Madeline Schnapp, economics skipper at West Coast liquidity tracker TrimTabs Research, partially owned by Goldman Sachs, also raises some questions about QE2. It may stimulate economic activity short term, she says, but it has negative long-term consequences, notably higher inflation and higher interest rates.

She also cites a couple of other economic risks, namely the threat of higher taxes from expiring tax cuts and the end-of-the-month expiration of extended and emergency unemployment benefits affecting 6.2 million current enrollees. Without an extension, she points out, by the time all those enrollees fall off the unemployment insurance bandwagon, it may yank $50-$60 billion out of the unemployed pocketbooks, a potentially big negative on consumption.

Given his admitted "shellacking" in the recent elections, President Obama has made it clear he's open to a negotiating process with the Republicans. Could that open the door to more getting done in Washington? Schnapp has her doubts, noting the problem is you have a new ball game in the House next year with a decidedly left group of Democrats sitting across from a new crop of decidedly right Republicans. "Seems like a recipe of gridlock to me," she says.

I hear similar talk from Hong Kong trader Selwyn Ortz who attributes at least part of Friday's listless market showing to what he believes is "common sense recognition that it will be gridlock and more gridlock in Washington over the next two years, with little if anything of a concrete nature getting done to create more jobs and invigorate the economy."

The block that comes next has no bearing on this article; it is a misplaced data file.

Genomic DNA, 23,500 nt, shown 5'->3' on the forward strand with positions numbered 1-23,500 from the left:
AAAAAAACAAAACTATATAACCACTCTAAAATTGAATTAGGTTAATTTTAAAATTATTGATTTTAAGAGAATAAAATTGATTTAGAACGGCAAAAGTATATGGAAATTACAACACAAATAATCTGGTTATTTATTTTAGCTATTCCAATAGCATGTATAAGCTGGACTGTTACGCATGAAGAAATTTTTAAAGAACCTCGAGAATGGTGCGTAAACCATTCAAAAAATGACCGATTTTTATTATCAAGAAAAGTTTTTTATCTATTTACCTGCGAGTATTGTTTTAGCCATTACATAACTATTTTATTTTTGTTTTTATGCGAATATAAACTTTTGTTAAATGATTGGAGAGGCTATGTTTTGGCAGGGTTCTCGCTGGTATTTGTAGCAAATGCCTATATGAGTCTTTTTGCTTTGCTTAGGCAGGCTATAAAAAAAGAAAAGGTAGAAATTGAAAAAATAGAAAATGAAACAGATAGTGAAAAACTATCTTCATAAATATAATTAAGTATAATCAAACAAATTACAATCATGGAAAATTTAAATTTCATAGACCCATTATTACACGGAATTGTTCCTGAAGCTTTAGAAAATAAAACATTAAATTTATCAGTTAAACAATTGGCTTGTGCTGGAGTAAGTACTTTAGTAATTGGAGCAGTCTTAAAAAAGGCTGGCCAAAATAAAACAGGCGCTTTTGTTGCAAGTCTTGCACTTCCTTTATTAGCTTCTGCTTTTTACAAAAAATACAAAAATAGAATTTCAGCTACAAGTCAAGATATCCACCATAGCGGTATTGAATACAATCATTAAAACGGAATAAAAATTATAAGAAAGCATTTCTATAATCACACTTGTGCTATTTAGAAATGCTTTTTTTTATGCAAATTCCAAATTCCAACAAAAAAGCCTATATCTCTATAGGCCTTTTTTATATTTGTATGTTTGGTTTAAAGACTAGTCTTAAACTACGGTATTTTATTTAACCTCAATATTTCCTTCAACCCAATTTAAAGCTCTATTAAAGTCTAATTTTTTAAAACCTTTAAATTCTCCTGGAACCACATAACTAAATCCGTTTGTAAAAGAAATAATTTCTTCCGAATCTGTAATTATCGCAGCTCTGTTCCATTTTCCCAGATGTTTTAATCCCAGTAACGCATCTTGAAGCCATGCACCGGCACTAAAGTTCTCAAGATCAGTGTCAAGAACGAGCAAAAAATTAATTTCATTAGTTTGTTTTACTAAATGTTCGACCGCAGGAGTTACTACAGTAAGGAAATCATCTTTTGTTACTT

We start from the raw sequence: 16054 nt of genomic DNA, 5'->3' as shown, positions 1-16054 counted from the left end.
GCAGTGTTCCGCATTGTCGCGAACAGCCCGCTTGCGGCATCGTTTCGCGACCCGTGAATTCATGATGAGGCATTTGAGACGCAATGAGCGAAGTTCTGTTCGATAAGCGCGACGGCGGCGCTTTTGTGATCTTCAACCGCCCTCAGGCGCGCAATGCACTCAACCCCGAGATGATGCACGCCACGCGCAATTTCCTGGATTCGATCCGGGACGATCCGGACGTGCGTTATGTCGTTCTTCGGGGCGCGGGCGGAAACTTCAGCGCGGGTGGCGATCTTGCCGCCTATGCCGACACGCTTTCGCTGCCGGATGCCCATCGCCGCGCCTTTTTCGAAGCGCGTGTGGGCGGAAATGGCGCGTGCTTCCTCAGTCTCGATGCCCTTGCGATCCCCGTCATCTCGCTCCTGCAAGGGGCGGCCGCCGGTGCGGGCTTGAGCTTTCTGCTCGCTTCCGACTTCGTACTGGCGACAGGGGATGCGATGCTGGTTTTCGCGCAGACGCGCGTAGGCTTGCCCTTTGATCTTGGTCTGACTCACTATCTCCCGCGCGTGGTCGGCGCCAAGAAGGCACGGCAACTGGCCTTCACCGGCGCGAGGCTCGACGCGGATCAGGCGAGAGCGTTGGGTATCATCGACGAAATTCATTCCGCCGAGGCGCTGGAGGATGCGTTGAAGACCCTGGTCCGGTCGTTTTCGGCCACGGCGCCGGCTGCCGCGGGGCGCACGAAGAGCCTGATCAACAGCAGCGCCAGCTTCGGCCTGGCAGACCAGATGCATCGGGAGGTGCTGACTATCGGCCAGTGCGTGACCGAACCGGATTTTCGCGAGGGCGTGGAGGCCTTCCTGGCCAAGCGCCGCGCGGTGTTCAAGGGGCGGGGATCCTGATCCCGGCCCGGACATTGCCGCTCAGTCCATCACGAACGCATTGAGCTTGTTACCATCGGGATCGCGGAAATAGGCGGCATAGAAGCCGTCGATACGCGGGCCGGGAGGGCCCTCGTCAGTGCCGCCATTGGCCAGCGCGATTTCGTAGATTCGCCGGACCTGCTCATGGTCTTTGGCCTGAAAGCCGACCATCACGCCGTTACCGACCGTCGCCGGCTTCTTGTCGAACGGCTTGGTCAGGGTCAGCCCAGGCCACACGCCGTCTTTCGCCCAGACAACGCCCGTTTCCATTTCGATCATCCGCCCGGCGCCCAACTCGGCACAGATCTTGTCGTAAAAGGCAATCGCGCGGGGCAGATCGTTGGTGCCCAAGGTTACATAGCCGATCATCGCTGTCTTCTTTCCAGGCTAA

That means, Ortz believes, that headway in remedying the two biggest economic headaches -- jobs and housing -- will likely be disappointing.

That's also the thinking of Mideast trader Caise Hassan, who manages family money and is up 110% this year. A HuffPost reader in Amman, Jordan, Chicago-born Hassan tells me: "I don't hear any great ideas from the Republicans. Maybe they'll push big tax breaks for companies and lighten up on their criticism of Bernanke's money printing. But what's really needed," he says, "is something that can benefit poor and middle America and neither party is providing that."

As far as the economic recovery goes, Hassan is somewhat skeptical, noting "I see no catalysts for job growth, no legislative catalysts and not enough being done to stimulate growth and demand." Further, he sees mediocre economic progress for the U.S. in 2011, observing "every time it takes two steps forward, it seems to take one step back,"

His view of Congress' progress over the next two years: "I don't think it will achieve anything."

Still, he thinks the stock market is likely is likely to trend higher over the next few months, reflecting good relative strength, solid earnings growth, an overvalued bond market, very low interest rates, the advent of QE2 and strengthening global markets.

It's worth noting that Hassan, in conversations I've had with him in recent months, shows he's a brainy guy when it comes to the investment arena. He has made a number of excellent calls on the direction of the market, as well as on some solid specific investment recommendations.

Chief among his current favorites are selected stocks and some commodities, which both recently climbed to a two-year high following the QE2 announcement. On the equities side, Hassan favors Joy Global, Apple, Amazon and Sina Corp., a Chinese internet company.

In commodities, he likes cocoa, sugar and rice. He says he would avoid gold and silver for the next few months, believing that both are currently overbought. Interestingly, he's short oil, currently a strong performing commodity that he notes usually declines at the end of the year.

What do you think? E-mail me at Dandordan@aol.com.